“Popular with 12th and 13th-century French poets, rimas dissolutas is a poem that rhymes and doesn’t rhyme. For instance, each stanza contains no end rhymes, but each line in each stanza rhymes with the corresponding line in the next stanza–sometimes employing an envoi at the end. There are no rules for meter, line length, or syllables–except that it should be consistent from stanza to stanza.”
This is a response to Frank J. Tassone’s haikai challenge, where we were challenged to write a haikai poem of our choice on one of three possible themes or a combination: midsummer rain, strawberry supermoon or smoldering heat. Perhaps, I did too much, but I wrote three tanka poems and one of them is a double tanka.
This month, for Carrot Ranch Literary Community, Colleen M. Chesebro challenges us to write a double ennead poem on a topic of our choice in 99 syllables, then reduce to a 48 syllable form, then 24 syllables and finally to a 12 syllable haiku. Here is my entry.
Today, as we greet the summer, the clouds look like puffs of cotton in a field of blue. Deep pink roses bloom in the garden, and yellow coreopsis peek out from among green growth along the picket fence. As I stand on the steps, a brown blur moves in my peripheral vision, taking shelter in the shrubs. I think it is a chipmunk, but a part of me thinks my eyes deceive me.
I slowly descend the steps and spot a small bunny hopping along the neighbor’s property across the street. I stalk him in my slippers, trying not to appear stalker-ish, hoping he will submit to be the subject of my photography. I plod across the street without looking towards the creature. I have the leisure to do so as there is no traffic at the moment. My bunny is not an easy photography subject. He leaps, jaunting his hindquarters with its white tail into the air, as he moves further from me. I satisfy myself with a distant shot, a lot of zoom and a grainy photo.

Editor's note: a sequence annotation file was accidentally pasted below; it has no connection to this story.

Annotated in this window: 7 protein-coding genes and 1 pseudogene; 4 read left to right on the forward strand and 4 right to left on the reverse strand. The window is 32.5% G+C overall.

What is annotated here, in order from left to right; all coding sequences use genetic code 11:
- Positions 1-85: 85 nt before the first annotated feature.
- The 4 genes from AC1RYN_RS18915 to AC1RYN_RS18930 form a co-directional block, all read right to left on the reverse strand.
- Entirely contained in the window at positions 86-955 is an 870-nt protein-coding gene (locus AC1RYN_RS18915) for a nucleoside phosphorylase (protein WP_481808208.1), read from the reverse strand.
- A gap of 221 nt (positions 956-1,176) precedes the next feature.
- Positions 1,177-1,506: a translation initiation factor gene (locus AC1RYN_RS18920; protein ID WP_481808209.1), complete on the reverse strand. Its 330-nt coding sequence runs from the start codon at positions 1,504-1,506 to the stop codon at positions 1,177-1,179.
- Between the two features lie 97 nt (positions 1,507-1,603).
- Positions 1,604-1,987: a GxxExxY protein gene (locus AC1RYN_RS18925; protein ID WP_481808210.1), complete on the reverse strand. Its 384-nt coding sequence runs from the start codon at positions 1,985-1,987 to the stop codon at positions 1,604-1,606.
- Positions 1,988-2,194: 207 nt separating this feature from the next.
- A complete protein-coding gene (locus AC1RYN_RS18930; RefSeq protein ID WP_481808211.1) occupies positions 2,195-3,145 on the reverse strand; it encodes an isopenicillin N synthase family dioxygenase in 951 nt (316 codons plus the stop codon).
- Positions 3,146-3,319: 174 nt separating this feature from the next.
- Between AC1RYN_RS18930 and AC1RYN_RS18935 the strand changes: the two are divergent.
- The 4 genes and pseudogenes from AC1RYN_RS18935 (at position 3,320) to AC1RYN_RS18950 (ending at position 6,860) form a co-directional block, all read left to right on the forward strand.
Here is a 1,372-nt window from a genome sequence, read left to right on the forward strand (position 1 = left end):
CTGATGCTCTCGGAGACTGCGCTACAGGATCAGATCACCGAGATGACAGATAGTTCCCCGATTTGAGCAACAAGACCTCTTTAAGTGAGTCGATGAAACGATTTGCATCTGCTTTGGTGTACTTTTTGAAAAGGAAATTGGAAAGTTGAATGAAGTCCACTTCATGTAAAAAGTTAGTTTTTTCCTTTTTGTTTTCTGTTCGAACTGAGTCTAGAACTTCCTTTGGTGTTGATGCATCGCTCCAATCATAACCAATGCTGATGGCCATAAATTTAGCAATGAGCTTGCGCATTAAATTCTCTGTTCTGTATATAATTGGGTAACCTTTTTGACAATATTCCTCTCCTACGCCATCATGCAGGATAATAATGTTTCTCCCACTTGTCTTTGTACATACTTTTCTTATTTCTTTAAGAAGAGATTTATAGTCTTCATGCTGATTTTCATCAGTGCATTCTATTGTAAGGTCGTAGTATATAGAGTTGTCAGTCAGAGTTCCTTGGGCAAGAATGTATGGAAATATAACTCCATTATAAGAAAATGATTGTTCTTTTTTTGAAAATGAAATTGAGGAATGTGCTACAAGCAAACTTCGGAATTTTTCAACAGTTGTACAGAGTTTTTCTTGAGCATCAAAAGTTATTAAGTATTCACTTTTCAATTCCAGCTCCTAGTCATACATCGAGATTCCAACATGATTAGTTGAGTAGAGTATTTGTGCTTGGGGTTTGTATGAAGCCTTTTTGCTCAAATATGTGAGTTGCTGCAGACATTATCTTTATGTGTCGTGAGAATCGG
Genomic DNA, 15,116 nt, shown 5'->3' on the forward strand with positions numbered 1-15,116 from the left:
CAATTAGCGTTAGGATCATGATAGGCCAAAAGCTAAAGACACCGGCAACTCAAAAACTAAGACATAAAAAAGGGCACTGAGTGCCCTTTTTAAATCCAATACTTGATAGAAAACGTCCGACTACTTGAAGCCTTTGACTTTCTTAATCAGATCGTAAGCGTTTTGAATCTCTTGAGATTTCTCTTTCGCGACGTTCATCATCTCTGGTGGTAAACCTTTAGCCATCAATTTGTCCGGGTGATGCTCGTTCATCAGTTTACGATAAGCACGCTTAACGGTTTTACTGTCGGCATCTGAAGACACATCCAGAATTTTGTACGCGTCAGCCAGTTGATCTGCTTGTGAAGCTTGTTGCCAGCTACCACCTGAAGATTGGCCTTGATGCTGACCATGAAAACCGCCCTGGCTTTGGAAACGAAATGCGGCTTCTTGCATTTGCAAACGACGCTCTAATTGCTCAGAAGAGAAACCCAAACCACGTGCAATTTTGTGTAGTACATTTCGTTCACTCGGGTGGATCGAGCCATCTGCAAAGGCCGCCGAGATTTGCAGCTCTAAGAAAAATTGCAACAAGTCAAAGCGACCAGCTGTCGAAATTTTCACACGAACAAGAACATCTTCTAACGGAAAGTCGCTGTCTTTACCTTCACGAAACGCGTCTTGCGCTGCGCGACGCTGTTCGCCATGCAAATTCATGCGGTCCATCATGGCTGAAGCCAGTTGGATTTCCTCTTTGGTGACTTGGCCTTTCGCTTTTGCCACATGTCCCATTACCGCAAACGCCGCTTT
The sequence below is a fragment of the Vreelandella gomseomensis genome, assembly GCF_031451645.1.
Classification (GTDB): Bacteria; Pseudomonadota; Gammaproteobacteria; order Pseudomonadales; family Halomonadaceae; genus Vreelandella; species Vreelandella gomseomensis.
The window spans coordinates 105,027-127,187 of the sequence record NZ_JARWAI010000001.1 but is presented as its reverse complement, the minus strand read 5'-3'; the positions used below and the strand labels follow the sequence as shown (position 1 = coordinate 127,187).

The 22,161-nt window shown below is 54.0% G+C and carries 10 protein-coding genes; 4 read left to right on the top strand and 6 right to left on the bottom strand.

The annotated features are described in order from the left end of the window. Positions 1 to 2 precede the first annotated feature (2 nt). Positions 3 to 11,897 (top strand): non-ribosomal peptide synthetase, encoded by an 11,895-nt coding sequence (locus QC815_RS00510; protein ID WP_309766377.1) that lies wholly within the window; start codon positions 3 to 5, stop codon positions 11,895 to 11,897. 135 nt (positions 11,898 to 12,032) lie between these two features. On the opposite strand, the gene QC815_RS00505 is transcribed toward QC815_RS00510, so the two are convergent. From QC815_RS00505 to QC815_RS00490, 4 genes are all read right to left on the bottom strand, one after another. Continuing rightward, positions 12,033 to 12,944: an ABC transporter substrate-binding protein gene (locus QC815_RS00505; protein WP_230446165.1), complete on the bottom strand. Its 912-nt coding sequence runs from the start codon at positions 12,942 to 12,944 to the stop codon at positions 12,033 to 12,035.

little brown bunny
seeks white clover to nibble
and freedom from view
I think back to two days ago, walking Luce around the block. Lately, I spot deer almost every time I walk in our suburban neighborhood.
I spotted a deer grazing in a neighbor’s yard. He and I make eye contact, while Luce concerns himself with sniffing things close to the ground. The deer is a youth perhaps, lacking both the spots of a fawn and the antlers of a buck. We stand a few feet apart, and he does not move away from me. I speak to him very soothingly as we look at one another, “Hello honey. You are very nice. Don’t worry about Luce. I don’t think he’ll even bark.” I was wrong. Luce turns his head towards the deer, and he does bark. I step over the curb into the street with Luce to keep the peace between us.
A little ways down the street, Luce and I return to the path and continue our way down the hill. I make small talk with a couple across the street, also walking a small dog. I mention the deer, unconscious of what is happening behind me. “It follows you,” the wife said. The deer had been following in my footsteps, taking the path behind me. I made a friend, it seems. Perhaps, if I had been dog-less, it would eat from my hand?
This was written for dVerse’s Monday haibun challenge, with the requirement to make some mention of or reference to the summer solstice. I really enjoy the haibun form. This is the longest one I’ve written so far, and the first time to include more than one haiku.